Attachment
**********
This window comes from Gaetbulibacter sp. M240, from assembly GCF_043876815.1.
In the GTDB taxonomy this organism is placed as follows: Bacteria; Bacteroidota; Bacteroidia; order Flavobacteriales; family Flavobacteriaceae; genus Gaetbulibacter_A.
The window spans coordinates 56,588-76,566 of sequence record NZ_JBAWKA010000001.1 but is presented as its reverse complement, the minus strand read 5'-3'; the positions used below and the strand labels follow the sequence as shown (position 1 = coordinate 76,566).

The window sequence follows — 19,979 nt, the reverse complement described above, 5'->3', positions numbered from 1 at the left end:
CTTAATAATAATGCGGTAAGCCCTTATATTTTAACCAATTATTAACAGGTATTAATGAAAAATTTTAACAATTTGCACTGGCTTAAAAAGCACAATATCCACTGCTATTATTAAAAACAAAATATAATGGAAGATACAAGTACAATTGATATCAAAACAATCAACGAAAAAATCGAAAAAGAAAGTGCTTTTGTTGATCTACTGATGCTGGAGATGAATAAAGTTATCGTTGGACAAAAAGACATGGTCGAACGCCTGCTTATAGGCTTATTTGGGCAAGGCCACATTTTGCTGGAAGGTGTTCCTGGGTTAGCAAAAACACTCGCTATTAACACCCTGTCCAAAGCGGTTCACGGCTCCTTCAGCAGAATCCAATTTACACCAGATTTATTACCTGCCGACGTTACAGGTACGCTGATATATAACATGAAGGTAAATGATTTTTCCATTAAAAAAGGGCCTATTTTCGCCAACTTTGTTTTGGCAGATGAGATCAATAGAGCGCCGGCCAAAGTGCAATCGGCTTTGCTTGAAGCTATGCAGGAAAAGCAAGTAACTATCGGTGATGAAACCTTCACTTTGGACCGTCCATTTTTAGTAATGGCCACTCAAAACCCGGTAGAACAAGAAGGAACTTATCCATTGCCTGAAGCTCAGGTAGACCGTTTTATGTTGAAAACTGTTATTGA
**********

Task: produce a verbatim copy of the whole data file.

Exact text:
This window comes from Gaetbulibacter sp. M240, from assembly GCF_043876815.1.
In the GTDB taxonomy this organism is placed as follows: Bacteria; Bacteroidota; Bacteroidia; order Flavobacteriales; family Flavobacteriaceae; genus Gaetbulibacter_A.
The window spans coordinates 56,588-76,566 of sequence record NZ_JBAWKA010000001.1 but is presented as its reverse complement, the minus strand read 5'-3'; the positions used below and the strand labels follow the sequence as shown (position 1 = coordinate 76,566).

The window sequence follows — 19,979 nt, the reverse complement described above, 5'->3', positions numbered from 1 at the left end:
CTTAATAATAATGCGGTAAGCCCTTATATTTTAACCAATTATTAACAGGTATTAATGAAAAATTTTAACAATTTGCACTGGCTTAAAAAGCACAATATCCACTGCTATTATTAAAAACAAAATATAATGGAAGATACAAGTACAATTGATATCAAAACAATCAACGAAAAAATCGAAAAAGAAAGTGCTTTTGTTGATCTACTGATGCTGGAGATGAATAAAGTTATCGTTGGACAAAAAGACATGGTCGAACGCCTGCTTATAGGCTTATTTGGGCAAGGCCACATTTTGCTGGAAGGTGTTCCTGGGTTAGCAAAAACACTCGCTATTAACACCCTGTCCAAAGCGGTTCACGGCTCCTTCAGCAGAATCCAATTTACACCAGATTTATTACCTGCCGACGTTACAGGTACGCTGATATATAACATGAAGGTAAATGATTTTTCCATTAAAAAAGGGCCTATTTTCGCCAACTTTGTTTTGGCAGATGAGATCAATAGAGCGCCGGCCAAAGTGCAATCGGCTTTGCTTGAAGCTATGCAGGAAAAGCAAGTAACTATCGGTGATGAAACCTTCACTTTGGACCGTCCATTTTTAGTAATGGCCACTCAAAACCCGGTAGAACAAGAAGGAACTTATCCATTGCCTGAAGCTCAGGTAGACCGTTTTATGTTGAAAACTGTTATTGA